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(4 Janv, 2007)
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The foreigner or 'alltud'

In Modern Wales, it is no shock to run into someone who regards themselves as English, or Polish for that matter; so perhaps of particular interest to anyone who grew up in Wales or still lives there would be, how were non-Welshmen regarded and treated in Madoc’s day.

Foreigners were classified in one of three ways; those in the country as a mere passer-by, those who were there for more than a passing purpose, and those looking to acquire a permanent place in Welsh society. All possessed a considerable degree of freedom of action, but until a permanent position was acquired in Welsh society they were outside the rule of the common or customary law of the land.

Every foreigner coming into the country had to be ‘vouched for’ by a Welshman i.e. there had to be someone responsible for the conduct of the stranger. If a temporary visitor were under the protection of a lord, he was allotted quarters among the settled unfree, who were required to lodge and feed him. A visitor of this nature was expected to show all his property to the host, and the protection of that property fell upon the host, who was bound to make good whatever was lost. The host however did not undertake responsibility for a sword or parts of apparel being worn; these the guest retained.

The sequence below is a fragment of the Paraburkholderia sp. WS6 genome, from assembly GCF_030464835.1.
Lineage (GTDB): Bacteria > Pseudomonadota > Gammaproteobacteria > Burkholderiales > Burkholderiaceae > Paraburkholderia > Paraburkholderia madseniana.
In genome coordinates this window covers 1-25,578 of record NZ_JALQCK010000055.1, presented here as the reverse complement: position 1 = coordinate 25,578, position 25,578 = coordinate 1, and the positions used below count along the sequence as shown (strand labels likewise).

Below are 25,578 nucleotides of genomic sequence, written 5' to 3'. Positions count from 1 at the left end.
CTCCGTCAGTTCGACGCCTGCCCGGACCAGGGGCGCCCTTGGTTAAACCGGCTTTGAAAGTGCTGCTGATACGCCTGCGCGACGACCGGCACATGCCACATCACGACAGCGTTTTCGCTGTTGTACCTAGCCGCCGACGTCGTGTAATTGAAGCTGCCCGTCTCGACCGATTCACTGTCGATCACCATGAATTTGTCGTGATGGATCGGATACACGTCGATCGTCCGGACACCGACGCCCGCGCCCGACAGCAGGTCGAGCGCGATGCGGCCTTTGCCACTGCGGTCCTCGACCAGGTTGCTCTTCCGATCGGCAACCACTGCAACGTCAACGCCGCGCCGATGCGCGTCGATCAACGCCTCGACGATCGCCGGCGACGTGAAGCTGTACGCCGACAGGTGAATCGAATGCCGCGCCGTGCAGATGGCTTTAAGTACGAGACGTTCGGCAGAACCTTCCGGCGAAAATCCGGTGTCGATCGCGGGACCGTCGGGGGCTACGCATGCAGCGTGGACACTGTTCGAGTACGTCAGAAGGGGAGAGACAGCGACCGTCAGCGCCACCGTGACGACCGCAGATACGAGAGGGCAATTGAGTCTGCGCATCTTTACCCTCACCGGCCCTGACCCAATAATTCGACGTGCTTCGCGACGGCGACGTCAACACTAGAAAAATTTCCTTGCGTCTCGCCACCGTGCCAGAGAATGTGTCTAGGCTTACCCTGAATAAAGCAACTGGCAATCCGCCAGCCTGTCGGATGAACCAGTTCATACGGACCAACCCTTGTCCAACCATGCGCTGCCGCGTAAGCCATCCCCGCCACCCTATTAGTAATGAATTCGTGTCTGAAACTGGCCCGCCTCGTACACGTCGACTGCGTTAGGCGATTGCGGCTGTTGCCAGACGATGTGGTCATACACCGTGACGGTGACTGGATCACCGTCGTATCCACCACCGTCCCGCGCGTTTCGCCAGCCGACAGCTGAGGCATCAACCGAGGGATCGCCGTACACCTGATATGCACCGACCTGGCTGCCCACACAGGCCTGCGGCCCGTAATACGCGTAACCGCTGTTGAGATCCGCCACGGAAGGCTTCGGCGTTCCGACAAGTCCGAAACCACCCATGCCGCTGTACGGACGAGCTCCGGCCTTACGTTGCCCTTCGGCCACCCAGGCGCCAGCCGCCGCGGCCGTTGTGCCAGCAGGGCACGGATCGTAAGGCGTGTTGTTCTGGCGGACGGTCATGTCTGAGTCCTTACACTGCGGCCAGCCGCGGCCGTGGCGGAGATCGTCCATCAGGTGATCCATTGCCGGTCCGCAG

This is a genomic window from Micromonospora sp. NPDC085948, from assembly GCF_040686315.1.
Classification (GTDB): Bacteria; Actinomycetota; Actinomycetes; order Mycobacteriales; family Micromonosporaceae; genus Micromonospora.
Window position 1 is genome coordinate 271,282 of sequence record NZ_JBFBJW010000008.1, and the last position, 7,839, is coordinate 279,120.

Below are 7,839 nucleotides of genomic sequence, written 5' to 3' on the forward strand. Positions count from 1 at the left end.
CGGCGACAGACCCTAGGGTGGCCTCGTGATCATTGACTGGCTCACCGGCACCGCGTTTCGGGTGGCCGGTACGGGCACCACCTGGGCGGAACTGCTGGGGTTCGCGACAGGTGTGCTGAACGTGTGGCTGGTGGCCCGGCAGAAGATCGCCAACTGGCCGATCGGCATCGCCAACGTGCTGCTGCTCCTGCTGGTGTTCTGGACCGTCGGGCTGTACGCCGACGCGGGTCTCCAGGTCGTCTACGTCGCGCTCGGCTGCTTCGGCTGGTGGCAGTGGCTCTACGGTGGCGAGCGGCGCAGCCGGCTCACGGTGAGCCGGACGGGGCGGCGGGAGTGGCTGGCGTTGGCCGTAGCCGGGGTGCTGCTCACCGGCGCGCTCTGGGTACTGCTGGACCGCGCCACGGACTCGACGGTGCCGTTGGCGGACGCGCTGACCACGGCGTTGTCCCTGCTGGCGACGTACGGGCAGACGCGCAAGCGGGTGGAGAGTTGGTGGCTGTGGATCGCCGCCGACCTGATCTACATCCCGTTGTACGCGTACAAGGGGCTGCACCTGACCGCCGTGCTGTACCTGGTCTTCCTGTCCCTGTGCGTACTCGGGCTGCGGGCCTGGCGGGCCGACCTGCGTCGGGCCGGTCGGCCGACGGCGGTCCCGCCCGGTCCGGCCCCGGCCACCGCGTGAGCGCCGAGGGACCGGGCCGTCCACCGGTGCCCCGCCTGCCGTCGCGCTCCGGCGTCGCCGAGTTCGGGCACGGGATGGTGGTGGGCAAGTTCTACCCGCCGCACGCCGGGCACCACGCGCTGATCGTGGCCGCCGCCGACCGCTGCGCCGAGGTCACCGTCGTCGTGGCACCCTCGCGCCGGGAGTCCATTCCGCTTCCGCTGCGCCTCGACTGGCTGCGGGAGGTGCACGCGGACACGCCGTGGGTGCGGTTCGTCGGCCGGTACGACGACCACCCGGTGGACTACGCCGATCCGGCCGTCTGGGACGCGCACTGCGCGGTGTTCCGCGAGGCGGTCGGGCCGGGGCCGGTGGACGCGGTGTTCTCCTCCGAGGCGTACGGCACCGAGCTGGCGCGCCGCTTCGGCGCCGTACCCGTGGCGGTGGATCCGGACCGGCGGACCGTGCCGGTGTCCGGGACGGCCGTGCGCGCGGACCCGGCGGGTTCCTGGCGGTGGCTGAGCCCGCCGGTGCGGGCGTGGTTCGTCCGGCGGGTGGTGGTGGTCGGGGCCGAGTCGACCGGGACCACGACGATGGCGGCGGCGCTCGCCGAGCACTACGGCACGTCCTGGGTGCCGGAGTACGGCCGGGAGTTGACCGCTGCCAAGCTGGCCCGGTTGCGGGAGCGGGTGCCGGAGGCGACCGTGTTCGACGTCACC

Finally, there were two provisions in the law for the protection of the foreign visitor which, are in some ways quite remarkable for the time:

  1. If the individual fell under any charge and he was ignorant of the language, the king had to provide him with an advocate free of charge to defend him.
  2. No foreigner from beyond the sea or from a different country was liable to any punishment for theft committed by him within the first three days and nights after his arrival in Wales, if it were shown that he had demanded and been refused food. The reasoning being that if he had been forced to thieve for his subsistence there must have been a failure somewhere to observe the rules of hospitality. He was however bound to make good the loss occasioned.